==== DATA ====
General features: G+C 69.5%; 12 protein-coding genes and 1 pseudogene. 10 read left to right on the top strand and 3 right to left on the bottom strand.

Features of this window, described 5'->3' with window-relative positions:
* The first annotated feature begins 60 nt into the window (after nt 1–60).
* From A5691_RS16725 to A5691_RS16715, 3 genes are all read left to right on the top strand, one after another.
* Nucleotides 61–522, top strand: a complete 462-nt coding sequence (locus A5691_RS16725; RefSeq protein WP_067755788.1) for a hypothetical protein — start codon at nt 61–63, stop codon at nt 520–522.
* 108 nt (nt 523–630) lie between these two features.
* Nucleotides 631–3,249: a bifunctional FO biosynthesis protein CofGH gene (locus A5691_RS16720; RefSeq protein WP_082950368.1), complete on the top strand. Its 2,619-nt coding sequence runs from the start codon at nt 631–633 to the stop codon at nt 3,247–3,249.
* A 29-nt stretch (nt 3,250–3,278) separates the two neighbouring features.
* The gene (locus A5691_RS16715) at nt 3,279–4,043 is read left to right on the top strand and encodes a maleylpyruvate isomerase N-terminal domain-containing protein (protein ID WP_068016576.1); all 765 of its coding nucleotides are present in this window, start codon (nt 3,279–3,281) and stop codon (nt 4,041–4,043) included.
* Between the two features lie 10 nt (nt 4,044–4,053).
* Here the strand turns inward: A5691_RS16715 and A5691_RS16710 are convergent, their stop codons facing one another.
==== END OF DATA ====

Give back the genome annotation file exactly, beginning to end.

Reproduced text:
General features: G+C 69.5%; 12 protein-coding genes and 1 pseudogene. 10 read left to right on the top strand and 3 right to left on the bottom strand.

Features of this window, described 5'->3' with window-relative positions:
* The first annotated feature begins 60 nt into the window (after nt 1–60).
* From A5691_RS16725 to A5691_RS16715, 3 genes are all read left to right on the top strand, one after another.
* Nucleotides 61–522, top strand: a complete 462-nt coding sequence (locus A5691_RS16725; RefSeq protein WP_067755788.1) for a hypothetical protein — start codon at nt 61–63, stop codon at nt 520–522.
* 108 nt (nt 523–630) lie between these two features.
* Nucleotides 631–3,249: a bifunctional FO biosynthesis protein CofGH gene (locus A5691_RS16720; RefSeq protein WP_082950368.1), complete on the top strand. Its 2,619-nt coding sequence runs from the start codon at nt 631–633 to the stop codon at nt 3,247–3,249.
* A 29-nt stretch (nt 3,250–3,278) separates the two neighbouring features.
* The gene (locus A5691_RS16715) at nt 3,279–4,043 is read left to right on the top strand and encodes a maleylpyruvate isomerase N-terminal domain-containing protein (protein ID WP_068016576.1); all 765 of its coding nucleotides are present in this window, start codon (nt 3,279–3,281) and stop codon (nt 4,041–4,043) included.
* Between the two features lie 10 nt (nt 4,044–4,053).
* Here the strand turns inward: A5691_RS16715 and A5691_RS16710 are convergent, their stop codons facing one another.